How the World Economic Forum and others have hidden
How the World Economic Forum and others have hidden their previous connections to FTX. A who’s who of global elites have been embarrassed by the sudden collapse of the FTX cryptocurrency exchange, with some delivering mea culpas and others reportedly trying to cover up their connections to its discredited 30-year-old creator Sam Bankman-Fried.
Web archives reveal that the World Economic Forum had previously listed FTX as one of its “partners,” praising the Bahamas-based company as a “cryptocurrency exchange built by traders, for traders.” The World Economic Forum’s glitzy shindig in Davos, Switzerland, is a must-attend event for billionaires and world leaders each year.
Alongside notables like Ruth Porat, the head of Google’s financial division, and Bill Winters, the CEO of London-based financial behemoth Standard Chartered, Bankman-Fried spoke at Davos in May. However, WEF has since removed all references to FTX.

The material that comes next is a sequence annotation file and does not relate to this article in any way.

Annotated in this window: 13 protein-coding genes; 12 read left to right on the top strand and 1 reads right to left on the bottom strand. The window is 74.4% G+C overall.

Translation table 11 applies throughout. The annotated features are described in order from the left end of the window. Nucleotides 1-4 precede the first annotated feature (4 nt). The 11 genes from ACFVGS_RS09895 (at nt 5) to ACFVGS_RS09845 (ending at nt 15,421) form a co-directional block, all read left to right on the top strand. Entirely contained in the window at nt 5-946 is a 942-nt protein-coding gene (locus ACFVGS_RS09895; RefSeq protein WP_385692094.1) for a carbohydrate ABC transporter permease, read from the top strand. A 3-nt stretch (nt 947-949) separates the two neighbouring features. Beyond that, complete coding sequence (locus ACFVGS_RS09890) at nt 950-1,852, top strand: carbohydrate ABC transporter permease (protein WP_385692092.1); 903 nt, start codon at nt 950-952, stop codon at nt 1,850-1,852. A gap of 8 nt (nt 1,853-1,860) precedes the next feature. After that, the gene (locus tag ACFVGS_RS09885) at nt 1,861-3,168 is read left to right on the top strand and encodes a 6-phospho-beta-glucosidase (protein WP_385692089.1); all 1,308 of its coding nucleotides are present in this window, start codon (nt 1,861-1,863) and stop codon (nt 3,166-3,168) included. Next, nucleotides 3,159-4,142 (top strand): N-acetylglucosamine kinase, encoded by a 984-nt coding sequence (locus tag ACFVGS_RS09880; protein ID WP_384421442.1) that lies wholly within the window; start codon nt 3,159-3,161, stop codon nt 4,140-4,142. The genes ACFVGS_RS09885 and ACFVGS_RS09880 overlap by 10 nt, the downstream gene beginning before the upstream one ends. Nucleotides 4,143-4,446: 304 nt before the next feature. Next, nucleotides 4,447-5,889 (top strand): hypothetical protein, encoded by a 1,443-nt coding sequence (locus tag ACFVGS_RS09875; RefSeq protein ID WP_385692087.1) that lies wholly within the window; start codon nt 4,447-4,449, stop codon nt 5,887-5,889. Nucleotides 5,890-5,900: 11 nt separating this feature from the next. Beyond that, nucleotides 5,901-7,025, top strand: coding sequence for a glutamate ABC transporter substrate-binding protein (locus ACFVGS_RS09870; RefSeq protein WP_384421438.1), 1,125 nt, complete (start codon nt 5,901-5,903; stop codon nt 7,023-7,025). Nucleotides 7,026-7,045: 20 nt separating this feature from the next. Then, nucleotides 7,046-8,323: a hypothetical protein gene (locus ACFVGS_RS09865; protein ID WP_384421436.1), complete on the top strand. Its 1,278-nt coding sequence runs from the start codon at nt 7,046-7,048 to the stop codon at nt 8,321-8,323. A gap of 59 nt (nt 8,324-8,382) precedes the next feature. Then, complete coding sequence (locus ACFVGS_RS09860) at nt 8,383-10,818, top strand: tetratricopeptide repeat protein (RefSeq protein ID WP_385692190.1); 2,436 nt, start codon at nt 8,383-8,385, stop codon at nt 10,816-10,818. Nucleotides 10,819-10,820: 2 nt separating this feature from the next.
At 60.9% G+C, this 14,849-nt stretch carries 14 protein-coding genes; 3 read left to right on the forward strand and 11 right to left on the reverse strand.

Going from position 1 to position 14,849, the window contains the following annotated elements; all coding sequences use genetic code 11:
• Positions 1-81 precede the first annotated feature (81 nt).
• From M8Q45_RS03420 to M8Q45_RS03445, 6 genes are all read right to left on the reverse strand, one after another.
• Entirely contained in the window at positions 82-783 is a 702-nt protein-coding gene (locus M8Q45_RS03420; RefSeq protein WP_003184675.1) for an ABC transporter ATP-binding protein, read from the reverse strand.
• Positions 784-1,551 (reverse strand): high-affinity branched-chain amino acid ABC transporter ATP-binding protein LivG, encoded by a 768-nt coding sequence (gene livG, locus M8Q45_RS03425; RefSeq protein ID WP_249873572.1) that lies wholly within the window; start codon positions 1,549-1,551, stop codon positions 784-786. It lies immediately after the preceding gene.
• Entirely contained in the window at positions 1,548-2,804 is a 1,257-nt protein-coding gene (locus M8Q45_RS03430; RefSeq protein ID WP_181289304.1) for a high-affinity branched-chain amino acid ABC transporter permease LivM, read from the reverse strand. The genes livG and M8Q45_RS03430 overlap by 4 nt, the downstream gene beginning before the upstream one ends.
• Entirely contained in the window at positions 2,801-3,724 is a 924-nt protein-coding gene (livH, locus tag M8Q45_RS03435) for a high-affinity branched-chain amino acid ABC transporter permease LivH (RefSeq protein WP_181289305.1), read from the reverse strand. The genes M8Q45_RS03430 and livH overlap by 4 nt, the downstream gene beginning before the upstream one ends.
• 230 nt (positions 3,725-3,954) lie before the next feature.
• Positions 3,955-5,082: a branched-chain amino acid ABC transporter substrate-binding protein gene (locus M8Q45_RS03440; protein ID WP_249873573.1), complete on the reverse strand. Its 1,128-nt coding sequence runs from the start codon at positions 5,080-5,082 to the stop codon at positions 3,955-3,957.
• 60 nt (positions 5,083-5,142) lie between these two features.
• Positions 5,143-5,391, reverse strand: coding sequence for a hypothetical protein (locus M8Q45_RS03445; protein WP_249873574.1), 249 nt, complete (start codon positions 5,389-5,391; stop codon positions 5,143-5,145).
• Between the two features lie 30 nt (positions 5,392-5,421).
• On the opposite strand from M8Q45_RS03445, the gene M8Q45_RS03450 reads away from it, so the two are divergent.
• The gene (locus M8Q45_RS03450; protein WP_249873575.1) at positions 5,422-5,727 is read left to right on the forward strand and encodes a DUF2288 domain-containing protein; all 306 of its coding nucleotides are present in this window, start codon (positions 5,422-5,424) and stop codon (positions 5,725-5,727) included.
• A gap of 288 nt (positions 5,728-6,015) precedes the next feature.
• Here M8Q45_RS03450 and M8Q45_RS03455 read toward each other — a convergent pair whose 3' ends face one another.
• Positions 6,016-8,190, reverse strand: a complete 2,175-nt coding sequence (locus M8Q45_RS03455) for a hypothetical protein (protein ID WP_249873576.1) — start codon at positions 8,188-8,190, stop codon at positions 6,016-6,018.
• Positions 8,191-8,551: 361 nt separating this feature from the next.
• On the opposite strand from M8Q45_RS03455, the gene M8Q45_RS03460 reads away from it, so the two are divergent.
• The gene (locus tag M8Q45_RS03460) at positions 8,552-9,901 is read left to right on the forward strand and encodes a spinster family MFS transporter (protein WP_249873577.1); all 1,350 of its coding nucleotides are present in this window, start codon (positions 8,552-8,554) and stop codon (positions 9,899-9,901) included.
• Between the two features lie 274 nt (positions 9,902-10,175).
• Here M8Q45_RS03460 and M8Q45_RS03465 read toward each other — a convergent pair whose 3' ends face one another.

“FTX was a partner of the World Economic Forum. According to a representative for the Klaus Schwab-led group in Geneva, “their partnership was suspended and they were removed from the Partners area of our website in light of last week’s events.
One WEF insider claims that Bankman-Fried probably found his way to the organization’s website because, in addition to his impending speaking engagement, he had donated money to the organization.
The insider explained to The Post that the “World Economic Forum survives on donations from outside groups and firms that are often aligned with its goal and views.”
The WEF is not the only organization that now regrets supporting FTX and Bankman-Fried, whose $16 billion fortune vanished in a matter of days, drawing comparisons to Lehman Brothers and Enron. There is a federal investigation into Bankman-Fried.
Over the weekend, images appeared online showing former president Bill Clinton and former British prime minister Tony Blair seated next to Bankman-Fried on stage during an occasion in the Bahamas last April.